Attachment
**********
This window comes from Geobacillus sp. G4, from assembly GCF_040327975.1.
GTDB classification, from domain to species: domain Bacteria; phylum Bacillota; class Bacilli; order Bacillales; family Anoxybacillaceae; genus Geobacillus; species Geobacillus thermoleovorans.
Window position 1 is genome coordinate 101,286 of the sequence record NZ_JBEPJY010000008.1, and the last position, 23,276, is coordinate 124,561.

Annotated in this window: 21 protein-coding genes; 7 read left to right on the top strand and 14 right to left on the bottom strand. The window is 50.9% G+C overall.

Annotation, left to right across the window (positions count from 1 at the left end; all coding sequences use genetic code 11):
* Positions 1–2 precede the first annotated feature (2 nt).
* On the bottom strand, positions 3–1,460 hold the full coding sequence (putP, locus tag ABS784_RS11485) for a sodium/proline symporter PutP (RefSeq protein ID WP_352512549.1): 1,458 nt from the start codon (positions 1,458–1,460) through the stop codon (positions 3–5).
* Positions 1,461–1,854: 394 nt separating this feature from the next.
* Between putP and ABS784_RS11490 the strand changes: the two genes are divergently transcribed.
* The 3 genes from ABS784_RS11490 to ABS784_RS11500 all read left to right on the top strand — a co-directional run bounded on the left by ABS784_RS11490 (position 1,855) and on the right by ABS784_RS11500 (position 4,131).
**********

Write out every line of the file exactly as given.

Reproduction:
This window comes from Geobacillus sp. G4, from assembly GCF_040327975.1.
GTDB classification, from domain to species: domain Bacteria; phylum Bacillota; class Bacilli; order Bacillales; family Anoxybacillaceae; genus Geobacillus; species Geobacillus thermoleovorans.
Window position 1 is genome coordinate 101,286 of the sequence record NZ_JBEPJY010000008.1, and the last position, 23,276, is coordinate 124,561.

Annotated in this window: 21 protein-coding genes; 7 read left to right on the top strand and 14 right to left on the bottom strand. The window is 50.9% G+C overall.

Annotation, left to right across the window (positions count from 1 at the left end; all coding sequences use genetic code 11):
* Positions 1–2 precede the first annotated feature (2 nt).
* On the bottom strand, positions 3–1,460 hold the full coding sequence (putP, locus tag ABS784_RS11485) for a sodium/proline symporter PutP (RefSeq protein ID WP_352512549.1): 1,458 nt from the start codon (positions 1,458–1,460) through the stop codon (positions 3–5).
* Positions 1,461–1,854: 394 nt separating this feature from the next.
* Between putP and ABS784_RS11490 the strand changes: the two genes are divergently transcribed.
* The 3 genes from ABS784_RS11490 to ABS784_RS11500 all read left to right on the top strand — a co-directional run bounded on the left by ABS784_RS11490 (position 1,855) and on the right by ABS784_RS11500 (position 4,131).